National Security

Updated at 4:57 p.m. ET

President Trump has fired national security adviser John Bolton, the lifelong proponent of American hard power, after months of division between the men over the direction of foreign and national security policy.

Trump announced the news Tuesday on Twitter.

Gage Skidmore/Flickr (CC BY-SA 2.0)

From Texas Standard:

In a tweet Monday, U.S. Secretary of State Mike Pompeo said the situation in Venezuela is "deteriorating," and announced plans to remove all diplomatic staff from the country, amid a six-day nationwide power outage, ongoing violence and food shortages. The U.S. also recognizes opposition leader Juan Guaido as the country's president, though Nicolás Maduro still occupies the presidential palace. But it's unclear what the consequences will be with U.S. diplomats out of Caracas.

Secretary Pompeo, who's in Houston Tuesday for the CERAWeek energy conference, told Texas Standard he's ordering diplomats to leave for their safety. As a diplomat himself, he also says much of his focus is on finding ways to enhance America's security at home, including promoting U.S. oil and gas production. He says so-called energy independence gives the U.S. greater security and more leverage to negotiate with other countries.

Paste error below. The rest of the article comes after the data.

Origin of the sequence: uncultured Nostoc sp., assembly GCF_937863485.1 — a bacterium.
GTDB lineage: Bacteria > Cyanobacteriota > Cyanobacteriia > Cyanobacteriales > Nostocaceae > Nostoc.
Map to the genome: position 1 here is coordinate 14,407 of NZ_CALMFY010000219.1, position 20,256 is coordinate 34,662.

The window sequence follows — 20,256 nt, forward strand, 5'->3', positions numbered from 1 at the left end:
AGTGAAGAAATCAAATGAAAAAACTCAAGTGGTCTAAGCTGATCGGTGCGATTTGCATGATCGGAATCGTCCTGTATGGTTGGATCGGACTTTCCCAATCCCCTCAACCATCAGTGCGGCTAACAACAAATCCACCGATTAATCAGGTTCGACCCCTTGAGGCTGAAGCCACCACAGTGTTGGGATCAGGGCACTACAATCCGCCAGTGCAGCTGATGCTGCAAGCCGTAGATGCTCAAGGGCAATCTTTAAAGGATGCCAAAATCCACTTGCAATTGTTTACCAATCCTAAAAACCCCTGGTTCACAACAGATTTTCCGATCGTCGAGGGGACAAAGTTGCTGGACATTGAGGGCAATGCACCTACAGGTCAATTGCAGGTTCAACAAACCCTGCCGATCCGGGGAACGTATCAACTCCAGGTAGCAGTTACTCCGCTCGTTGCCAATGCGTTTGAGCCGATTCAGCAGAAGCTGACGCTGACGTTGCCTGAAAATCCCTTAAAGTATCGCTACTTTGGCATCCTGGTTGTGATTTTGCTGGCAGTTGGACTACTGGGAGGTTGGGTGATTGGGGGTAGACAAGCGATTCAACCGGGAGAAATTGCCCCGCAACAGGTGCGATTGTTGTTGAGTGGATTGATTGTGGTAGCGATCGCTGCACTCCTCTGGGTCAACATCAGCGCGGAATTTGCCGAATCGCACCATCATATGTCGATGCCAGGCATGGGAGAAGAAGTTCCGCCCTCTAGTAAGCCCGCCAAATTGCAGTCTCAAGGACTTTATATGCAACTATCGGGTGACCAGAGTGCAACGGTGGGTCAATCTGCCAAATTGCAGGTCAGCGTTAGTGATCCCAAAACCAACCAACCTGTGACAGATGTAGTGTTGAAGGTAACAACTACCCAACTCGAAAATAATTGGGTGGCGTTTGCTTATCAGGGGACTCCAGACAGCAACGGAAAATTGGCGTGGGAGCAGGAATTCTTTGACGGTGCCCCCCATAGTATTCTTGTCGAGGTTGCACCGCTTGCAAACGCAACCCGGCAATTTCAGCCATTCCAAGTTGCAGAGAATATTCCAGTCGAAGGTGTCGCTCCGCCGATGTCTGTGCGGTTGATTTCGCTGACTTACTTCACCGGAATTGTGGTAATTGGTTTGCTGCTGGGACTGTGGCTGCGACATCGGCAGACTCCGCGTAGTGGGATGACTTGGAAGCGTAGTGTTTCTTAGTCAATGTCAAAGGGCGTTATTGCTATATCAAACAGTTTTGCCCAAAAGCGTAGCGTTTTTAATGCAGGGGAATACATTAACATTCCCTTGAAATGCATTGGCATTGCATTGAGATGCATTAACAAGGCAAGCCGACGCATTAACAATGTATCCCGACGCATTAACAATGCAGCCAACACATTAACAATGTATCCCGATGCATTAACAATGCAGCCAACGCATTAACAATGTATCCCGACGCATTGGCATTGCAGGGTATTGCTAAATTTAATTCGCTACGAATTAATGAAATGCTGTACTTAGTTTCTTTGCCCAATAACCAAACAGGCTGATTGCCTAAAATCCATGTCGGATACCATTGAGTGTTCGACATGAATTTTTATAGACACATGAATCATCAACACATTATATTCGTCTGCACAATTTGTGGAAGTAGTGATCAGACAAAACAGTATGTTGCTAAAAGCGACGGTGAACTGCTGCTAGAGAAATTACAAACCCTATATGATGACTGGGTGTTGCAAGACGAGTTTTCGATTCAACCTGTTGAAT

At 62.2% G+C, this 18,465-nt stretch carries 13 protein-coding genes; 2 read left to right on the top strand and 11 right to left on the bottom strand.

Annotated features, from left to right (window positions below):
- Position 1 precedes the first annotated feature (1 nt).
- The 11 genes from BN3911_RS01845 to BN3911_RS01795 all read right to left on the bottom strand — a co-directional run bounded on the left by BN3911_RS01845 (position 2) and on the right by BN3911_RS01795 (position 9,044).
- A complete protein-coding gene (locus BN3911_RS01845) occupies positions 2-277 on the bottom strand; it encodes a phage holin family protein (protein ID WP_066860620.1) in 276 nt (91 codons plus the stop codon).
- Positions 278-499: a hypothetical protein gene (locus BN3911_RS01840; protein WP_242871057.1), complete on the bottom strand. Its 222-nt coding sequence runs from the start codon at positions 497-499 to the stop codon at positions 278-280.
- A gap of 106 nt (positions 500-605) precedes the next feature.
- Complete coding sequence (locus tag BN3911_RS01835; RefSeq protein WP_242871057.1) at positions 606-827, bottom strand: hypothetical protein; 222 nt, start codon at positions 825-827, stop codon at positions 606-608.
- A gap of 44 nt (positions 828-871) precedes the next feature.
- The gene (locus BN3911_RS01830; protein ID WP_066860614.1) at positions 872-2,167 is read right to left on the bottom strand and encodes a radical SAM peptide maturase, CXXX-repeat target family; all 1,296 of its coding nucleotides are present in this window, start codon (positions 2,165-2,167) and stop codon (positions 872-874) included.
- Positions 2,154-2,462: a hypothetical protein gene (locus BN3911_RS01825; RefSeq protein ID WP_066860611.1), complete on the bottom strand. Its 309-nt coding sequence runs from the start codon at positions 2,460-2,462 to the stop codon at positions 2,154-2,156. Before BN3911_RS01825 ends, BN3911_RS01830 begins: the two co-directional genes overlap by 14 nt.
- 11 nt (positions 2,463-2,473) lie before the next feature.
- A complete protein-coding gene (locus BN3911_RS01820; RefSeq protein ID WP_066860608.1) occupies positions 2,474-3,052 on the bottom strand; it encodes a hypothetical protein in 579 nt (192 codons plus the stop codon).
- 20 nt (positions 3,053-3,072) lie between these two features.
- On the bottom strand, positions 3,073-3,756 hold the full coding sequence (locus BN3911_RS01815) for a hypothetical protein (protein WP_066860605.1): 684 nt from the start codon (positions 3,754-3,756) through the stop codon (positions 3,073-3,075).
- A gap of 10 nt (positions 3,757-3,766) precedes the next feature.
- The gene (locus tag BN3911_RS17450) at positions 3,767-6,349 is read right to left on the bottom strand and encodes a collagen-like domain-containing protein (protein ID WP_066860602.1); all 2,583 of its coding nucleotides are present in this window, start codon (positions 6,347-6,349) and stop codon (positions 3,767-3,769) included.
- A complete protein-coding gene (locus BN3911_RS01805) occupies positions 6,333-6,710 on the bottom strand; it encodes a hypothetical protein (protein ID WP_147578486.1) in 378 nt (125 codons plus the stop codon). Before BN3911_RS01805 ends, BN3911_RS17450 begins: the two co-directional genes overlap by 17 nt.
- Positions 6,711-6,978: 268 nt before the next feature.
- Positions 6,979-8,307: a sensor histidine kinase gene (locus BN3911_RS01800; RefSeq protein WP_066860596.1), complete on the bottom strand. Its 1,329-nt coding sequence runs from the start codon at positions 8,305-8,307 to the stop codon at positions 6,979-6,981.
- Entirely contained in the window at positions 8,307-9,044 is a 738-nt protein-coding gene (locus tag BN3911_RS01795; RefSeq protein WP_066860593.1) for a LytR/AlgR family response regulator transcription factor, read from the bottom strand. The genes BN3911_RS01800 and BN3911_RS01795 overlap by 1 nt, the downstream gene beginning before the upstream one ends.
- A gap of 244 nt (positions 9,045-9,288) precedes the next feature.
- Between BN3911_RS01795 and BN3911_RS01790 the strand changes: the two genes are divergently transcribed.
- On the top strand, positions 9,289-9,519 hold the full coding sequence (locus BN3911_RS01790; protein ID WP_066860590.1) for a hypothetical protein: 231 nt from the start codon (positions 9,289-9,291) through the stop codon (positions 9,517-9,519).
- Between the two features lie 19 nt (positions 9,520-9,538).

Despite growing energy independence, the U.S. has relied for years on Venezuelan oil exports. But Pompeo says right now, the U.S. mainly wants to ensure the well-being of the Venezeulan people.

Gage Skidmore/Flickr (CC BY-NC-SA 2.0)

From Texas Standard:

President Trump’s recent appointment of John Bolton as national security adviser raises questions about where U.S. foreign policy is headed. For Texas A&M foreign relations and international security professor Josh Shifrinson, Bolton’s militant rhetoric and hawkish approach to foreign policy are troubling because of the United States’ current position in world politics. In a Washington Post analysis, he lists the main reasons why.

Updated at 12:59 p.m. ET

Steve Bannon has been removed from his controversial role on the National Security Council just months after he was elevated to the position.

President Trump's chief strategist will no longer be a regular attendee of the principals committee of the NSC, but he will retain his role as senior adviser for domestic affairs.

If the Chinese military is regularly hacking into the computers of U.S. organizations, as an American security firm says, it raises all sorts of questions about how the U.S. should respond.

Is this a job for the military or the intelligence agencies? What role should diplomats and trade officials be playing?

The report issued this week by the IT security consultancy Mandiant says it has traced the hacking activity to the People's Liberation Army's Unit 61398, which has "systematically stolen hundreds of terabytes of data from at least 141 organizations."